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Inside Inside Hardcover – October 18, 2007


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--This text refers to an out of print or unavailable edition of this title.

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What If? by Randall Munroe
From the creator of the wildly popular webcomic xkcd, find hilarious and informative answers to important questions you probably never thought to ask. Learn more

Product Details

  • Hardcover: 512 pages
  • Publisher: Dutton Adult; First Edition edition (October 18, 2007)
  • Language: English
  • ISBN-10: 0525950354
  • ISBN-13: 978-0525950356
  • Product Dimensions: 9.2 x 6.2 x 1.8 inches
  • Shipping Weight: 1.8 pounds
  • Average Customer Review: 3.6 out of 5 stars  See all reviews (52 customer reviews)
  • Amazon Best Sellers Rank: #608,586 in Books (See Top 100 in Books)

Editorial Reviews

From Publishers Weekly

When the Actors Studio faced possible extinction in 1994, Lipton (An Exaltation of Larks) engineered a partnership between the Studio and the New School for Social Research to create a degree-granting program. Thus was born the Actors Studio Drama School, with Lipton as both founder and dean. The school's craft seminars, in which Lipton interviewed leading actors and directors, became the basis for Bravo's Inside the Actors Studio, and since 1994, he has been that series' executive producer, writer and host. Looking back over the show's parade of personalities, he intercuts autobiographical flashbacks with quotes from the TV interview transcripts. These brief selections, excerpted from his sessions with Tom Hanks, Anthony Hopkins, Jack Lemmon, Mike Nichols, Sean Penn, Julia Roberts, Steven Spielberg, Meryl Streep and many more, may leave some readers wishing Lipton had published the transcripts in full. Raising the curtain on his own memories, he traces the path of his multifaceted career as radio actor (The Lone Ranger), TV actor (The Guiding Light), Broadway lyricist (Sherry!) and novelist (Mirrors). Along the way, theatrical truths emerge and amusing anecdotes abound since Lipton is a witty and engaging writer. The free-associative transitions from interviews to autobiography occasionally read like two different books shuffled together, but that only makes this exaltation of Lipton doubly enjoyable. The 48 illustrations include Al Hirschfeld's caricature of Lipton. (Oct. 18)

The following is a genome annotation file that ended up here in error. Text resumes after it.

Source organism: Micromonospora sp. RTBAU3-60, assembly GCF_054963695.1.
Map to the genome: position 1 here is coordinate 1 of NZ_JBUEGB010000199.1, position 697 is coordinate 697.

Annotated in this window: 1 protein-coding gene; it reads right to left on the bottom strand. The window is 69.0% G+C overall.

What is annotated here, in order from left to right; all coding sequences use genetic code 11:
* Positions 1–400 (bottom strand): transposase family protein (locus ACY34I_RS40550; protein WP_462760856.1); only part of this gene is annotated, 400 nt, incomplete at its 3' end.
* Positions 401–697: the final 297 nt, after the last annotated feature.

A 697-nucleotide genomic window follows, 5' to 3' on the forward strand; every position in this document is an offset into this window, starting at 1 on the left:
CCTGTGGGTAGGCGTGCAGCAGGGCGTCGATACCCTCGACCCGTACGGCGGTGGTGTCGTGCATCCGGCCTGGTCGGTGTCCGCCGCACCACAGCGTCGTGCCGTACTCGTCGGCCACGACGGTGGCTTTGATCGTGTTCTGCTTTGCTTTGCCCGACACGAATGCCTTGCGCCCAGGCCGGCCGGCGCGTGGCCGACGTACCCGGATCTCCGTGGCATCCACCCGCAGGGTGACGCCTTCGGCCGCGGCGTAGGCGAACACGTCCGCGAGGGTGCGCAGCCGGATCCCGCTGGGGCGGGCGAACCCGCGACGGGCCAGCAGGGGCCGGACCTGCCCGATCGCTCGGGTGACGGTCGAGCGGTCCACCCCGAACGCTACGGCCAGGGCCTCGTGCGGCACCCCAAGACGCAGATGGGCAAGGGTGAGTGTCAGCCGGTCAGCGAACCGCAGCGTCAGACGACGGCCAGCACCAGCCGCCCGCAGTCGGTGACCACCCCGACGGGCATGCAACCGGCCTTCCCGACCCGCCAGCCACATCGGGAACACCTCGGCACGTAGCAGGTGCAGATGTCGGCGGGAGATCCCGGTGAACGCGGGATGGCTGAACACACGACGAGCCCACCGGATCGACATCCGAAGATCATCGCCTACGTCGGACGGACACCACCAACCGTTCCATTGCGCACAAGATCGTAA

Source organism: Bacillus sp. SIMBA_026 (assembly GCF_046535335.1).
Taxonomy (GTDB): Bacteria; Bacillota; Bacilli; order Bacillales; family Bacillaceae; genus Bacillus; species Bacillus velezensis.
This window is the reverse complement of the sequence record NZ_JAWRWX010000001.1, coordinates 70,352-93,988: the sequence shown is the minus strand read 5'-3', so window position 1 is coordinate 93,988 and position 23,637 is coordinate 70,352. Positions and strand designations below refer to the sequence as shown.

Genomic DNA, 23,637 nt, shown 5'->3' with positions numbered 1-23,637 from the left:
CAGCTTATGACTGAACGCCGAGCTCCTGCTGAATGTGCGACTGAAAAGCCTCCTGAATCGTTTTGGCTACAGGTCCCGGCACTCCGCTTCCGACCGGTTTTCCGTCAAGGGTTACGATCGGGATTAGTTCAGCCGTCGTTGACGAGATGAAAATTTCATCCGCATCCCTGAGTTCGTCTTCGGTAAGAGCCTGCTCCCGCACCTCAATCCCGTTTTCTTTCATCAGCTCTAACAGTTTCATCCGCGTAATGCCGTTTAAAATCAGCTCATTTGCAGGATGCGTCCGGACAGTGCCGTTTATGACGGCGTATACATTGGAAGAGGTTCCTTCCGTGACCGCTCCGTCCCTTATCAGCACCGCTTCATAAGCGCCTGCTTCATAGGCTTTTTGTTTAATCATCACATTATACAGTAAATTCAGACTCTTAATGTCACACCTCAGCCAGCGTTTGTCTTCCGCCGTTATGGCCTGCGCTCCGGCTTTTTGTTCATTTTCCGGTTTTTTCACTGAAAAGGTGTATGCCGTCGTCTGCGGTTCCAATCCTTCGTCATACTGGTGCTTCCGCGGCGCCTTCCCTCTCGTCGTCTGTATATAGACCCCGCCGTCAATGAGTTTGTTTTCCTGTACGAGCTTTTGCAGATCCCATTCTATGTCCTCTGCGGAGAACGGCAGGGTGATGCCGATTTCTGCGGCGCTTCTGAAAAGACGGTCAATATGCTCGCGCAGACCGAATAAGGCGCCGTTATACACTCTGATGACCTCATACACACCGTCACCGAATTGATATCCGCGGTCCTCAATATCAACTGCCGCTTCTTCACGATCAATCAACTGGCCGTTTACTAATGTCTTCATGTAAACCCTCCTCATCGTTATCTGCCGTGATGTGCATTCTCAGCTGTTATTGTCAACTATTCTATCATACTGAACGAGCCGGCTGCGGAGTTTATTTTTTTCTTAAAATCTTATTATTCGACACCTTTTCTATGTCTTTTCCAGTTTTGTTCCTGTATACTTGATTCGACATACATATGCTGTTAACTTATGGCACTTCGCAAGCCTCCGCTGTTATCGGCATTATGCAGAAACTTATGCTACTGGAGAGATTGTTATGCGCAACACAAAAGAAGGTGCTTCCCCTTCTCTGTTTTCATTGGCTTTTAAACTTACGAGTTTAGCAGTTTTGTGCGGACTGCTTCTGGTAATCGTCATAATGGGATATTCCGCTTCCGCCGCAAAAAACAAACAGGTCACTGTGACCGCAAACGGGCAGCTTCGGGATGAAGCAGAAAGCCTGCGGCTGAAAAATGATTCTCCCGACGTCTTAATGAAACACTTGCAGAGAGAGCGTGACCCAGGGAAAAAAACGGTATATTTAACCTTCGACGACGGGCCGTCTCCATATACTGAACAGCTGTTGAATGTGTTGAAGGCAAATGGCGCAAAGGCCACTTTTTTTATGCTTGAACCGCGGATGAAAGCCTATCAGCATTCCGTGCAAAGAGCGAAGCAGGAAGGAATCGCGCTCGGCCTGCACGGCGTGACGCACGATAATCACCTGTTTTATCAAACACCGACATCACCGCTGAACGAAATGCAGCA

Copyright © Reed Business Information, a division of Reed Elsevier Inc. All rights reserved.

Review

“There are great, colorful stories about every side of show business here.  James Lipton lets it all go; his openness about himself, and artists of all stripes, is refreshing.”
—Paul Newman

"James Lipton is the most penetrating and compassionate interviewer I've ever known, but, more importantly, a terrific guy."
—Anthony Hopkins